The Black Voice and the Racial Avalanche:

Unraveling America’s Color-Blind Complexity

When Shenandoah’s Lewis Mountain first welcomed visitors in 1936, Virginia was a “Jim Crow” state, its laws requiring segregation of the races. This created a dilemma for the National Park Service and the Department of the Interior. As managers scrambled to provide lodging, campgrounds, and other amenities, Secretary of the Interior Harold Ickes prodded them about their plans for Black visitors.
James Mercer Langston Hughes (February 1, 1901 — May 22, 1967) was an American poet, social activist, novelist, playwright, and columnist from Joplin, Missouri. He moved to New York City as a young man, where he made his career. One of the earliest innovators of the then-new literary art form called jazz poetry, Hughes is best known as a leader of the Harlem Renaissance
Jim Crow laws were state and local laws that enforced racial segregation in the Southern United States. All were enacted in the late 19th and early 20th centuries by white Democratic-dominated state legislatures to disenfranchise and remove political and economic gains made by blacks during the Reconstruction period. From the late 19th through the mid-20th centuries, segregation laws in Southern states separated African Americans and whites in almost every aspect of public life — from railroad cars and schools to restrooms and drinking fountains. Varying from state to state, these laws were supposed to establish facilities that were “separate but equal.” In reality, these were almost never equal.
William Edward Burghardt Du Bois was an American sociologist, socialist, historian, civil rights activist, Pan-Africanist, author, writer and editor. Du Bois’s life and work were an inseparable mixture of scholarship, protest activity, and polemics. All of his efforts were geared toward gaining equal treatment for black people in a world dominated by whites and toward marshaling and presenting evidence to refute the myths of racial inferiority.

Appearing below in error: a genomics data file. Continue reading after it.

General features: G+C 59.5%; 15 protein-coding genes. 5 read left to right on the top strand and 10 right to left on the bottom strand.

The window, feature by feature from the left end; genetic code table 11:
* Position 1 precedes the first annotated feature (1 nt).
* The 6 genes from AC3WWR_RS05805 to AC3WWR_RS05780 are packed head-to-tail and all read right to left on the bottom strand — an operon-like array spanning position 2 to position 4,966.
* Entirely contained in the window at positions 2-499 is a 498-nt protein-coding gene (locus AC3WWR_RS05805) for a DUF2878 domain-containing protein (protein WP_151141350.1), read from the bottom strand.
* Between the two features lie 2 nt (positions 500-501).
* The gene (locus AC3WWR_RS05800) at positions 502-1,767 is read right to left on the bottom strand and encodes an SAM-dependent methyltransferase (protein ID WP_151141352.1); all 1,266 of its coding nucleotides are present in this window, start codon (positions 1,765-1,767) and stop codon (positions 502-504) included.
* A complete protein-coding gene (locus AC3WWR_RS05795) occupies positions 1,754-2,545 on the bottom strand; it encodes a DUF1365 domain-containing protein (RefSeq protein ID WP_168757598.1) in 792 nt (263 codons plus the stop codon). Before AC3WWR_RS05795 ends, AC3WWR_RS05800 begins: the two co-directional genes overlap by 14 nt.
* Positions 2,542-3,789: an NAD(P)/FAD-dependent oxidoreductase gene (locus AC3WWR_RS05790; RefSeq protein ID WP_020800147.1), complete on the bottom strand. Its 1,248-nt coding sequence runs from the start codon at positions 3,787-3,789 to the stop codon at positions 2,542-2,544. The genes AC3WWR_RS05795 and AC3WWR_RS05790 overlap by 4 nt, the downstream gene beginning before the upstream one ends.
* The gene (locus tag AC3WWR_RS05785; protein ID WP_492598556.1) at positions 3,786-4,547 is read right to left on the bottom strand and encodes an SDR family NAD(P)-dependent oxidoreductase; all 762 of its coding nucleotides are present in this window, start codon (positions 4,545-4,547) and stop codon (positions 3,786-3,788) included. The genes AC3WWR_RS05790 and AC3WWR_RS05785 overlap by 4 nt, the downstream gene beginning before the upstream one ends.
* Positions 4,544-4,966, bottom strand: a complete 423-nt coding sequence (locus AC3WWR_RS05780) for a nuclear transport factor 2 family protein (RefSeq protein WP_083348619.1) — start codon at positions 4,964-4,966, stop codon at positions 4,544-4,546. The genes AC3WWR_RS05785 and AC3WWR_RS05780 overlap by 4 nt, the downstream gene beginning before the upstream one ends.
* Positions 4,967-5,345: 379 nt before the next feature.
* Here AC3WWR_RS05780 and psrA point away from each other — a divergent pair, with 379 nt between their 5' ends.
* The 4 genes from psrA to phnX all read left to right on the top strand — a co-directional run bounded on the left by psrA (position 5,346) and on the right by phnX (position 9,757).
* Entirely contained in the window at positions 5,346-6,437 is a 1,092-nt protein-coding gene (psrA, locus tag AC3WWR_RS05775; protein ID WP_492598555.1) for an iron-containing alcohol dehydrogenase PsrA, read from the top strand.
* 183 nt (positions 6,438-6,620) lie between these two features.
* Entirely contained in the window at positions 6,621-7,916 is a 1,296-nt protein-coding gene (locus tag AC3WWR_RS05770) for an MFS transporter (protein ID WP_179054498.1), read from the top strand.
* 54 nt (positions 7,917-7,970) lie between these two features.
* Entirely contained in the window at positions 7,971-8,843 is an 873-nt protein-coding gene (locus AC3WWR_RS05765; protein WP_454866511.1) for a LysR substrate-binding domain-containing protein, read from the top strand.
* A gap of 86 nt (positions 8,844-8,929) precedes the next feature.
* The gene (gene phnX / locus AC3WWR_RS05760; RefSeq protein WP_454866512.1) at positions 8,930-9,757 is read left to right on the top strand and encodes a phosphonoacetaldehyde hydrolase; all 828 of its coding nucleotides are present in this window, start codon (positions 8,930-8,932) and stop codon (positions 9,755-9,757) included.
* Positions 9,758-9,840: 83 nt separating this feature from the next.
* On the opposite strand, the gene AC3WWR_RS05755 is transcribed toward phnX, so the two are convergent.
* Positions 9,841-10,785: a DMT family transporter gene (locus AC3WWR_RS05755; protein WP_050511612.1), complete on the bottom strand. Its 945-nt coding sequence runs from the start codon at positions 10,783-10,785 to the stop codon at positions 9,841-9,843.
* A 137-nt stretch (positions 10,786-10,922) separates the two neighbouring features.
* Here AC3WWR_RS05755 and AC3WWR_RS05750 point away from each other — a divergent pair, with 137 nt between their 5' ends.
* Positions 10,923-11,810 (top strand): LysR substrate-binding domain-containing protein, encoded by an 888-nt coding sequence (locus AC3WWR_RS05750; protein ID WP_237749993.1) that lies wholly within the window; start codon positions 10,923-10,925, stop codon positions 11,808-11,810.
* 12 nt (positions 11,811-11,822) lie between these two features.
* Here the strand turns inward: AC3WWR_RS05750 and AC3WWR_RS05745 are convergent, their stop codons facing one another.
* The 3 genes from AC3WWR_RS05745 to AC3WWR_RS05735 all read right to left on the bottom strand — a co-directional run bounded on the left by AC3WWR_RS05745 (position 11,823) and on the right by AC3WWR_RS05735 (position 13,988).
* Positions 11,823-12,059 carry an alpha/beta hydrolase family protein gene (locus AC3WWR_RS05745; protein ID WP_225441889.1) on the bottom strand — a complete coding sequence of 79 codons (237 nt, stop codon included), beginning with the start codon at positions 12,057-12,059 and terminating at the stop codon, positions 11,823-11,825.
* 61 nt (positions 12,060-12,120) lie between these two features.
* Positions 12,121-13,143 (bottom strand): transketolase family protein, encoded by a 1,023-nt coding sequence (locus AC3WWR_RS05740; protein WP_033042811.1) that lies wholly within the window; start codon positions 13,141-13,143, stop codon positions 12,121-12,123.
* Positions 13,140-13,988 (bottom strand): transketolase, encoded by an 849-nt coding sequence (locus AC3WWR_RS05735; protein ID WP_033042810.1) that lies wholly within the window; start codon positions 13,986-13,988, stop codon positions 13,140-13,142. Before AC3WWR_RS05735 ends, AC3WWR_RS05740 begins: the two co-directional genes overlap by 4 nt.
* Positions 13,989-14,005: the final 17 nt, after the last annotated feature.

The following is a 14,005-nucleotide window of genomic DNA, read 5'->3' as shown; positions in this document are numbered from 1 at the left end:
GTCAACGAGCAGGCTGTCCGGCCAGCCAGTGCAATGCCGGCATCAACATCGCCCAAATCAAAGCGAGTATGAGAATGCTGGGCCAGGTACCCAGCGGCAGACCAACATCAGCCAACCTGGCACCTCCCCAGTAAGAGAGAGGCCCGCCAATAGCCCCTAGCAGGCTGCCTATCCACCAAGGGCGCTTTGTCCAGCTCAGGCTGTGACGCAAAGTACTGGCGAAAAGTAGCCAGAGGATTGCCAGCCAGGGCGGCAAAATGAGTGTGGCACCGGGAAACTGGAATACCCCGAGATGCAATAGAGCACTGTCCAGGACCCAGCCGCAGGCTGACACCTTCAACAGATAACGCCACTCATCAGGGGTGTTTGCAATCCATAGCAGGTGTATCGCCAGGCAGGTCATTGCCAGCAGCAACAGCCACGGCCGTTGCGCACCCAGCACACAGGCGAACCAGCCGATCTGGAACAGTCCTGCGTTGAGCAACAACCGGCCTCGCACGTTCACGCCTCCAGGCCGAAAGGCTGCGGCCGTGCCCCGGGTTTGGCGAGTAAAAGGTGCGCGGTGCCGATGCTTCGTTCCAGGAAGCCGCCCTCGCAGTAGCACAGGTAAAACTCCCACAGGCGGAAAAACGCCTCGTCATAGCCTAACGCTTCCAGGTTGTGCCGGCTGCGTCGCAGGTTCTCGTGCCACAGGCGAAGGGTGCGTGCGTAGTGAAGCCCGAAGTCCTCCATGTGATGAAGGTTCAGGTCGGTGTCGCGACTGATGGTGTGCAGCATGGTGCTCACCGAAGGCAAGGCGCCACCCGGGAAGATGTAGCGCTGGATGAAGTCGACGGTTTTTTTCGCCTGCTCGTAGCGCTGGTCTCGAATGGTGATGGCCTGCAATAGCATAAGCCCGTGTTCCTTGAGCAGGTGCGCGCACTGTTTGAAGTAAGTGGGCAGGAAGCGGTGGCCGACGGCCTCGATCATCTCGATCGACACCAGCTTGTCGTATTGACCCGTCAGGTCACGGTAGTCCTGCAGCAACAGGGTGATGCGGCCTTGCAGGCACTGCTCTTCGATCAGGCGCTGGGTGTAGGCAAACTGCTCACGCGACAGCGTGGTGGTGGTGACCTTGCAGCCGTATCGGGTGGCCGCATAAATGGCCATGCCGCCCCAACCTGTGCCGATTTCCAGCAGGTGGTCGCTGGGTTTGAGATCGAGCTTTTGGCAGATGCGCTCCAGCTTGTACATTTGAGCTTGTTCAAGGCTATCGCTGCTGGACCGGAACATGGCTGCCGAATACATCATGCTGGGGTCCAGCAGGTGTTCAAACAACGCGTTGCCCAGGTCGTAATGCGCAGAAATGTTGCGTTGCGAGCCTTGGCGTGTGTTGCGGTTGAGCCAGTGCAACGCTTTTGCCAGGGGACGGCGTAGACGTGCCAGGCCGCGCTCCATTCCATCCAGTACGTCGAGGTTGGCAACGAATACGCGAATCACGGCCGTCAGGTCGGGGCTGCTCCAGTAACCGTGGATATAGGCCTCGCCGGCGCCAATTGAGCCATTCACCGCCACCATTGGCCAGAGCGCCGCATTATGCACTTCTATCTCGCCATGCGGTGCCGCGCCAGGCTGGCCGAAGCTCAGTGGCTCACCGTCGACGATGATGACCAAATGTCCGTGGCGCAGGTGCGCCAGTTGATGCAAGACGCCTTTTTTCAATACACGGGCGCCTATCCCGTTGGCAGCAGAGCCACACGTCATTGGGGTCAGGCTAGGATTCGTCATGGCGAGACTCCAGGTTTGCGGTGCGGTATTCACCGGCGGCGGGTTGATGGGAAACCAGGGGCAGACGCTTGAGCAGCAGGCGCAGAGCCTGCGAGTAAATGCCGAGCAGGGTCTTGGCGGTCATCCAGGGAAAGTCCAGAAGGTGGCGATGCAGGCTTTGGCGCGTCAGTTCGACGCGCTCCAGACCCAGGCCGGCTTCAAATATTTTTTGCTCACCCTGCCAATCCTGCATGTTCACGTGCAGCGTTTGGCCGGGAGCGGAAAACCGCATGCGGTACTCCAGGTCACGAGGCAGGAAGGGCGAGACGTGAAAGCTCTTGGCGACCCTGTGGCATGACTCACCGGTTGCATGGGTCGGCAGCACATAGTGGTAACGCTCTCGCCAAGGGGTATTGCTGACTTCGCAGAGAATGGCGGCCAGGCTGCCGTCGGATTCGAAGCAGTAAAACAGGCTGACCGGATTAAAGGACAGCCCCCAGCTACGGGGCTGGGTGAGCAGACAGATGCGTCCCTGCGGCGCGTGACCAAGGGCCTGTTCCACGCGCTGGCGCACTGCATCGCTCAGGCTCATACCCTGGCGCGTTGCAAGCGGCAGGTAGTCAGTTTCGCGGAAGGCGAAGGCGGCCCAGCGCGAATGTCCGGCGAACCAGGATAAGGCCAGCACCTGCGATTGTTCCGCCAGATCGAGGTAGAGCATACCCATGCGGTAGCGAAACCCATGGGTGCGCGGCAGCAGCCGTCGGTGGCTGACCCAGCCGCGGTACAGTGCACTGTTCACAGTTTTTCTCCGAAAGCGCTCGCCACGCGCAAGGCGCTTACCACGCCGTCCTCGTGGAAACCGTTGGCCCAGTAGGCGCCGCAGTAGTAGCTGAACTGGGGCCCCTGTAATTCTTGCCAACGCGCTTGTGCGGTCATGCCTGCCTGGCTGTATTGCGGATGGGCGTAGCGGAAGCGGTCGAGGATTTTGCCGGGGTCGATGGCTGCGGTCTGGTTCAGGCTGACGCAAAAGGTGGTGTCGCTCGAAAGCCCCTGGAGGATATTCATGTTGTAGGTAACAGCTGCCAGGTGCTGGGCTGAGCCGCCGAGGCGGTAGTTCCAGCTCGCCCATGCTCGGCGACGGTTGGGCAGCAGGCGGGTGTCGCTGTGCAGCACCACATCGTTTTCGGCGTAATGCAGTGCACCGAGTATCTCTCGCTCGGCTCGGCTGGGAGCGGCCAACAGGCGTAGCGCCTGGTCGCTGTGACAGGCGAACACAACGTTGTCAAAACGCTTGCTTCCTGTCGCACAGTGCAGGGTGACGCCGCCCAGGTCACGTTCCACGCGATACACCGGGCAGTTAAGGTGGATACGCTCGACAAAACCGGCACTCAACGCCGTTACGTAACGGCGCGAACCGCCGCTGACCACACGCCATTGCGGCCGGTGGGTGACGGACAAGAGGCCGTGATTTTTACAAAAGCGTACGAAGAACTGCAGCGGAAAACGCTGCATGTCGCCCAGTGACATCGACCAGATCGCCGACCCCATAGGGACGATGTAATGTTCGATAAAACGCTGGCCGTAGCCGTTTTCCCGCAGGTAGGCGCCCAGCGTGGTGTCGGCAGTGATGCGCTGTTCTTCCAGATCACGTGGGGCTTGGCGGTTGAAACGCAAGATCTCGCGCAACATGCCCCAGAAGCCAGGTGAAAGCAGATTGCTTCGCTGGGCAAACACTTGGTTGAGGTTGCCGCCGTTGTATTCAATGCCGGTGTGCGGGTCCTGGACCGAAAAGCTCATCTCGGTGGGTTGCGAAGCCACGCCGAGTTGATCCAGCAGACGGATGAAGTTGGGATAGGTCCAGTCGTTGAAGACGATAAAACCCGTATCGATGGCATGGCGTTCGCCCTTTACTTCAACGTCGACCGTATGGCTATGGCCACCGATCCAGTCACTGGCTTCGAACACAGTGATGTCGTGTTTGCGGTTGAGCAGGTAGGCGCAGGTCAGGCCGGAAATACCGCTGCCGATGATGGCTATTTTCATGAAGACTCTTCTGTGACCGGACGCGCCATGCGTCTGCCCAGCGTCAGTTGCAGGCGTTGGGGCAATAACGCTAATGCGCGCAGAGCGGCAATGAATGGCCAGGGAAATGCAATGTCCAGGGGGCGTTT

Ta-Nehisi Paul Coates is the most popular African-American author today, gaining wide readership during his time as national correspondent at The Atlantic, where he wrote about cultural, social, and political issues, particularly regarding African Americans and white supremacy. He has published three non-fiction books: The Beautiful Struggle, Between the World and Me, and We Were Eight Years in Power: An American Tragedy.Between the World and Me won the 2015 National Book Award for Nonfiction. He has also written a Black Panther series and a Captain America series for Marvel Comics. In 2015 he received a “Genius Grant” from the MacArthur Foundation. His first novel, The Water Dancer, was published in 2019.
The Jim Crow persona was a theatre character by Thomas D. Rice and a racist depiction of African-Americans and their culture. The character was based on a folk trickster named Jim Crow that had long been popular among black slaves. The character is dressed in rags and wears a battered hat and torn shoes. Rice applied blackface makeup made of burnt cork to his face and hands and impersonated a very nimble and irreverently witty African American field hand who sang and danced.
Thomas Dartmouth Rice (May 20, 1808 — September 19, 1860), known professionally as Daddy Rice, was an American performer and playwright who performed blackface and used African American vernacular speech, song and dance to become one of the most popular minstrel show entertainers of his time. He is considered the “father of American minstrelsy”. His act drew on aspects of African American culture and popularized them with a national, and later international, audience.

Black thinkers and artists are trapped. Rarely allowed a general complexity but rather reduced to sell them and their ideas to a mainstream audience, who have never thought of Blackness as beautifully complex.

An author who writes for his future children’s eyes. “Every time we do our best, the world changes just a little” - wise man

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